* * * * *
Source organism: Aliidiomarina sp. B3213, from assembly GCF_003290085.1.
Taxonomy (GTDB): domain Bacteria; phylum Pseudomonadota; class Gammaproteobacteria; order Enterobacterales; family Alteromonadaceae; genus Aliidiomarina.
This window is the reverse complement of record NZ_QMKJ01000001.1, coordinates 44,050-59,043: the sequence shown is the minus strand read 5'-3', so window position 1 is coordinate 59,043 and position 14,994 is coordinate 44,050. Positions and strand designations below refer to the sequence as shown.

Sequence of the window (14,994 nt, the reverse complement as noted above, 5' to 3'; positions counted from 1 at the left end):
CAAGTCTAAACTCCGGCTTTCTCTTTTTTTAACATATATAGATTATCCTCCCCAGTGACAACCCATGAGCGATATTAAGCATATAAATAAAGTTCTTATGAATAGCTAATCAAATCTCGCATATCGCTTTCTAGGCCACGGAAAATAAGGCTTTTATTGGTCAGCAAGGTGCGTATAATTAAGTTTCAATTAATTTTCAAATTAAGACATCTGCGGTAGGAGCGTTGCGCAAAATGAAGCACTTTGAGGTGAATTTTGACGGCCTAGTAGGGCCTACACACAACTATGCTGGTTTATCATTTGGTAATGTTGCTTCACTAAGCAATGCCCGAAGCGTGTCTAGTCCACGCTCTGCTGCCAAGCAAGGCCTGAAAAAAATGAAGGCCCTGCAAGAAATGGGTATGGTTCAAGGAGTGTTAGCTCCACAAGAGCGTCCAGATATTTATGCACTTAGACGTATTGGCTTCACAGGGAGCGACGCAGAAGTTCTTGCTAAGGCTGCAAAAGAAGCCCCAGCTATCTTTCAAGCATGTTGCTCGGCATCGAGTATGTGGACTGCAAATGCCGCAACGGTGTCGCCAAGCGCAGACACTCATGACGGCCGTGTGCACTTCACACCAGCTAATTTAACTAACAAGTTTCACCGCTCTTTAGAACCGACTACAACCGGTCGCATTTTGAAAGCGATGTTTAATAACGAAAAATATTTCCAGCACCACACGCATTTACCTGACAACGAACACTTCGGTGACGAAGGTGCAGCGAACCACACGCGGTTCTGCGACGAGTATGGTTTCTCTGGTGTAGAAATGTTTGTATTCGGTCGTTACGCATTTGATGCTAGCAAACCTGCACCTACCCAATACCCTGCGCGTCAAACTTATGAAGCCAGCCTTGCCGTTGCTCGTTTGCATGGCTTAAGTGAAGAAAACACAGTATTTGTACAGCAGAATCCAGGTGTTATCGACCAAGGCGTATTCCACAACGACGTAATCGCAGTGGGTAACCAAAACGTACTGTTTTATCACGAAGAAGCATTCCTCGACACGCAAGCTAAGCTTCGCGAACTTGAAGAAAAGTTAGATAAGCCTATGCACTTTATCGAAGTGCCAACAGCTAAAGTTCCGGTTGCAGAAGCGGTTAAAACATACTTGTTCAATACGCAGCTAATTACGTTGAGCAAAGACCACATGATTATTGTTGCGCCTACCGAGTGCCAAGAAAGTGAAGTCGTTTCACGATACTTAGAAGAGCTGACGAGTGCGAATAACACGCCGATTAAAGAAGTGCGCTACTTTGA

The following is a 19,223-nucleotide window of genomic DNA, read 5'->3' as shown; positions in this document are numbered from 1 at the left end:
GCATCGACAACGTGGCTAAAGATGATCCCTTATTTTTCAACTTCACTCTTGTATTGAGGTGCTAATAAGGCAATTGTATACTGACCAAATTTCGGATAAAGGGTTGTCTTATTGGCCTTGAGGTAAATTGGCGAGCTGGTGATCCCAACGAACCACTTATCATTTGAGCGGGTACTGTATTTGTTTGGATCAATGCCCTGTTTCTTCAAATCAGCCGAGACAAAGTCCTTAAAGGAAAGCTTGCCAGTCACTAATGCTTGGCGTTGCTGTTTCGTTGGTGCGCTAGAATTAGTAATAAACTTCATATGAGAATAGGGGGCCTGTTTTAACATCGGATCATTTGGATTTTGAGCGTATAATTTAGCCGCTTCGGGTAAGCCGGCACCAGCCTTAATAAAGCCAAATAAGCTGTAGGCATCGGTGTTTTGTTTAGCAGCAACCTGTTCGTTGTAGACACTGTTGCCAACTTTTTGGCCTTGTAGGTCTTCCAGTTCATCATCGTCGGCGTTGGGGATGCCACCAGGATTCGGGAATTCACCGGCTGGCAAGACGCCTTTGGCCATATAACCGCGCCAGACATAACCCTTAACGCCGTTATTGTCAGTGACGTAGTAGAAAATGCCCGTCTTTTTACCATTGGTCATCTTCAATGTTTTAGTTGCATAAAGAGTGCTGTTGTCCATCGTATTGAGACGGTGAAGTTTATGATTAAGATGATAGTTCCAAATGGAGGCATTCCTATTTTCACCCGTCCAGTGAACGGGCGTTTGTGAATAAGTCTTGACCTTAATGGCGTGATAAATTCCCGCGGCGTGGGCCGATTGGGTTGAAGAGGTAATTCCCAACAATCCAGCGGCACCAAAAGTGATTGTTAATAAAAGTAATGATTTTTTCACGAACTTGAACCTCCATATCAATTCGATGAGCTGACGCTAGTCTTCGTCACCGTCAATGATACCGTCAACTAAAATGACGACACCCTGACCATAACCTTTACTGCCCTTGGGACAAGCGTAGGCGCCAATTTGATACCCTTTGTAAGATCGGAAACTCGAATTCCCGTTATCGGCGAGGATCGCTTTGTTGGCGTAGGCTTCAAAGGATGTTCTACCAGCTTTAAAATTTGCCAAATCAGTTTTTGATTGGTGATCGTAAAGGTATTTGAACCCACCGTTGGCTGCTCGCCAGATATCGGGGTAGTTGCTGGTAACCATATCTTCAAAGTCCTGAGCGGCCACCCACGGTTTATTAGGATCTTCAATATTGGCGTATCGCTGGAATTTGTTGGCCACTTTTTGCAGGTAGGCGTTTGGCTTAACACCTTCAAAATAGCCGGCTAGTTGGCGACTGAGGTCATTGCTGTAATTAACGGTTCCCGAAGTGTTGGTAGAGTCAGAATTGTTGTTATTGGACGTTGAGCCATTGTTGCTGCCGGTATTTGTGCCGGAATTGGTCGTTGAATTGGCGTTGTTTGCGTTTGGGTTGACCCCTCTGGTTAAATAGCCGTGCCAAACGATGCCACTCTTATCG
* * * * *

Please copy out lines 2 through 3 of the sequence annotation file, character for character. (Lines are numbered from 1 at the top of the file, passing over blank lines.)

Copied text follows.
Taxonomy (GTDB): domain Bacteria; phylum Pseudomonadota; class Gammaproteobacteria; order Enterobacterales; family Alteromonadaceae; genus Aliidiomarina.
This window is the reverse complement of record NZ_QMKJ01000001.1, coordinates 44,050-59,043: the sequence shown is the minus strand read 5'-3', so window position 1 is coordinate 59,043 and position 14,994 is coordinate 44,050. Positions and strand designations below refer to the sequence as shown.